Bookmark   October 26, 2005 at 8:47AM
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terryr

Yrs ago before my sister owned her house, my husband and I rented it. Our heat bill was over the top and the landlady had insulation blown in from the outside. The house had aluminum siding and the holes were plugged (white siding with white plugs that have turned yellow). Now that my sister owns it, she's had to gut a couple rooms because of the plaster falling apart. Or in the bathroom, the cheap paneling was installed using the liquid nails stuff, so plaster came off when she was removing it. Anyway, the blown in stuff was still packed and dry. When we bought this old house last Dec. I knew there was no insulation in here. My dad and I did it from the inside. We drilled 1" holes in outside wall rooms, and under windows. The holes were easy to patch using plaster the contractor left behind. I did run out of the plaster and used joint compound in a few areas. We felt doing it from the inside was making us sure where it was and where it wasn't. I had to gut our kitchen. After gutting it, I saw in 1 little corner they had blown in insulation from the outside. It was a real hit and miss job. Blowing in the insulation was also one of those jobs I knew I could do myself with the help of my dad and I'd rather do it myself than to pay someone.

I would think that you'd get alot blown back at you with the whole piece of siding taken off? I had to have a new ceiling in the foyer and there was a gap between the old plaster and new sheetrock. Trying to blow in, in this area, we had to get creative. We cut cardboard and taped it up. Otherwise, all the insulation just blew back in my dad's face.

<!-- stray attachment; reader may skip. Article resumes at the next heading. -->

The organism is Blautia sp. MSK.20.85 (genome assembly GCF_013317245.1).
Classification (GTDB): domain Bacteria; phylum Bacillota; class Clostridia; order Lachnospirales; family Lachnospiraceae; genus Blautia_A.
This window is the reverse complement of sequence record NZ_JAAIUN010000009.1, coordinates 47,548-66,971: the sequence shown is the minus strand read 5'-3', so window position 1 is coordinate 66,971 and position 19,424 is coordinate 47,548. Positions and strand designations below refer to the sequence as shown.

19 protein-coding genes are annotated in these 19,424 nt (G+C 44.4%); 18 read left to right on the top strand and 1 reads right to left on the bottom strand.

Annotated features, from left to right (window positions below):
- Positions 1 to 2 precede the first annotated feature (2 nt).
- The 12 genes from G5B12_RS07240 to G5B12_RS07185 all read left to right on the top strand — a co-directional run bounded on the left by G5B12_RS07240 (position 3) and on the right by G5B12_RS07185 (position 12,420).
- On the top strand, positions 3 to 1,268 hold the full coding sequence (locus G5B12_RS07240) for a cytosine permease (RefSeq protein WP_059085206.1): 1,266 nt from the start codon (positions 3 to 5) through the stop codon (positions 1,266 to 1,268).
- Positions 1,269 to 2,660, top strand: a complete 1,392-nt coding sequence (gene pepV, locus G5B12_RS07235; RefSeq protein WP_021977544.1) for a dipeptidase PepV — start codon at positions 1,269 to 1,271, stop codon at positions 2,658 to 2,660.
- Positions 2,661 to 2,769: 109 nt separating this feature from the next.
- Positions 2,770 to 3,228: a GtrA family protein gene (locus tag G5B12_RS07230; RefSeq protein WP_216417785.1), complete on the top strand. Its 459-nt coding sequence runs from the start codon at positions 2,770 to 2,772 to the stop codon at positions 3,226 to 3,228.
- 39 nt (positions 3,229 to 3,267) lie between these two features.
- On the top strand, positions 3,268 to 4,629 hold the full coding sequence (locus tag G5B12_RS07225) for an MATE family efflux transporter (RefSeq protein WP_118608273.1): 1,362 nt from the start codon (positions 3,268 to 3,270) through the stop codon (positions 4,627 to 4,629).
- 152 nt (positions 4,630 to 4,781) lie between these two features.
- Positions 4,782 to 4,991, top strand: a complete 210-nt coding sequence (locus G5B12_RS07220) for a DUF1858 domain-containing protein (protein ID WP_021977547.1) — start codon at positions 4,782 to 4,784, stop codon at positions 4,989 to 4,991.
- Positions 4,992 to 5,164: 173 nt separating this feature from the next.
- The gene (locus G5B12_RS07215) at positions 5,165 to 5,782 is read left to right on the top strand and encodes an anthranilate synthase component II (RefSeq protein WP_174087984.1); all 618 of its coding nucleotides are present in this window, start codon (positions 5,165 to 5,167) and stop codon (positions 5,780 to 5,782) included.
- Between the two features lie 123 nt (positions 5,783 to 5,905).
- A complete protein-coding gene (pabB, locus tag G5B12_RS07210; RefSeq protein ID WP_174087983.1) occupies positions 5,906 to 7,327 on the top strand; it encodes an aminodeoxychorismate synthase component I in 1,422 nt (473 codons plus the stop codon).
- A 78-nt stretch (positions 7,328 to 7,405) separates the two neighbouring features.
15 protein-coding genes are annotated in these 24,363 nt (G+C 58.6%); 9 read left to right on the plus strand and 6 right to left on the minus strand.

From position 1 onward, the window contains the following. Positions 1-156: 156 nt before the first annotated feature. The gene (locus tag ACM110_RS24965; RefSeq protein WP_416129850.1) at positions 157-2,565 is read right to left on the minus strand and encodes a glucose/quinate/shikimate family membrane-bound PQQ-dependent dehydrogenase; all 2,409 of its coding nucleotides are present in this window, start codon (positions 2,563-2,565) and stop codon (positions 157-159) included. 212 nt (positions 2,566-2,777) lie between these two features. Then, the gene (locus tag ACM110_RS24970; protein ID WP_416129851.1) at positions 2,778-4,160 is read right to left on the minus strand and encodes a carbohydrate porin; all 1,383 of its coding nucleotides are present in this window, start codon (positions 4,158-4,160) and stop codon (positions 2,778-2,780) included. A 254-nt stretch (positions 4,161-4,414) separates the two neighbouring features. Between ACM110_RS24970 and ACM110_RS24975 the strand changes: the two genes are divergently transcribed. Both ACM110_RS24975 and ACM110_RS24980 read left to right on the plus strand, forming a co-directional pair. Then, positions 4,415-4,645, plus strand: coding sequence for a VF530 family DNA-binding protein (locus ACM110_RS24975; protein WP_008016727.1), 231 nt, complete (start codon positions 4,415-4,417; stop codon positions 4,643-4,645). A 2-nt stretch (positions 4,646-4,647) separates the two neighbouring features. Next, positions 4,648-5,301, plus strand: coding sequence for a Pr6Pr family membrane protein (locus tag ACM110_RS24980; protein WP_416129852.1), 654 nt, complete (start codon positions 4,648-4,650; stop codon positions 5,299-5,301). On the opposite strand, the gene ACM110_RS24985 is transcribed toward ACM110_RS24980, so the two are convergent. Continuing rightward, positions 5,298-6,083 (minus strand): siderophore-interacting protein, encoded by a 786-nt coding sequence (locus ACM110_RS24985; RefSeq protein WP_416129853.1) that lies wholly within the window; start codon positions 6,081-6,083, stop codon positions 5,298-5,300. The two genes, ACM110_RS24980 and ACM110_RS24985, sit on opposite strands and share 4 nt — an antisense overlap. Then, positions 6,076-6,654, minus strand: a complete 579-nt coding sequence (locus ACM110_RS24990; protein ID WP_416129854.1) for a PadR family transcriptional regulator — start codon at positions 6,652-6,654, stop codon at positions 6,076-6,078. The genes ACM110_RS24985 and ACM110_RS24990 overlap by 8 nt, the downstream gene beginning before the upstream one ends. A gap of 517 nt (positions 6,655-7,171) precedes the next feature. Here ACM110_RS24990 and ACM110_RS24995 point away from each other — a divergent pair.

Bookmark   October 26, 2005 at 10:55AM
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jimg

I have a ballon frame house vintage 1911. About 25 years ago I had the walls insulated with blown in fiberglass insulation. I have experienced no problems with moisture in the walls. Be sure that your crew is experienced with old houses with plaster walls. When they started my job, they used too much pressure and caused a plaster/lathe wall to bulge out in one room. After adustment, everything was fine afterwards. Also, a ballon frame is typically open from the attic to the basement, unless fire stops have been installed. You can pump insulation for quite awhile before realizing it is blowing out in the attic and basement. Also, be carefull near the house corners as usually there are angle braces to help the framing withstand wind loads.

    Bookmark   October 26, 2005 at 7:59PM
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newtonian

How can one tell if the installer is successfully dense packing, or if spots are being missed, as it's being blown in?

    Bookmark   November 9, 2005 at 8:49AM
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Vermonster

As far as I know, the only way is with a post-insulation inspection via infrared camera. Some electric and gas companies offer this for free or reduced fee.

    Bookmark   November 9, 2005 at 2:46PM
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newtonian

Am not sure it's being done right. They drilled a hole about 18" from the sill, and 12" from the top of the house. Dropped a stone down to check for obstructions and plugged the hose in the bottom holes and filled. Then they stuck the hose in the upper holes and filled. It's a two story house -- should they have drilled in the middle are as well?

Took about 120 seconds total combined top/bottom filling for each cavity to fill.

Was surprised to see that some of the stuff blew into the basement through the ceiling.

    Bookmark   December 11, 2005 at 5:17PM
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eduardo1274_aol_com

Is Sep 18 of 2011 ans after i read all this post i just have a curious question? where can i find someone reliable to do this type of work? And also, what will be the best material to use?

    Bookmark   September 18, 2011 at 11:00PM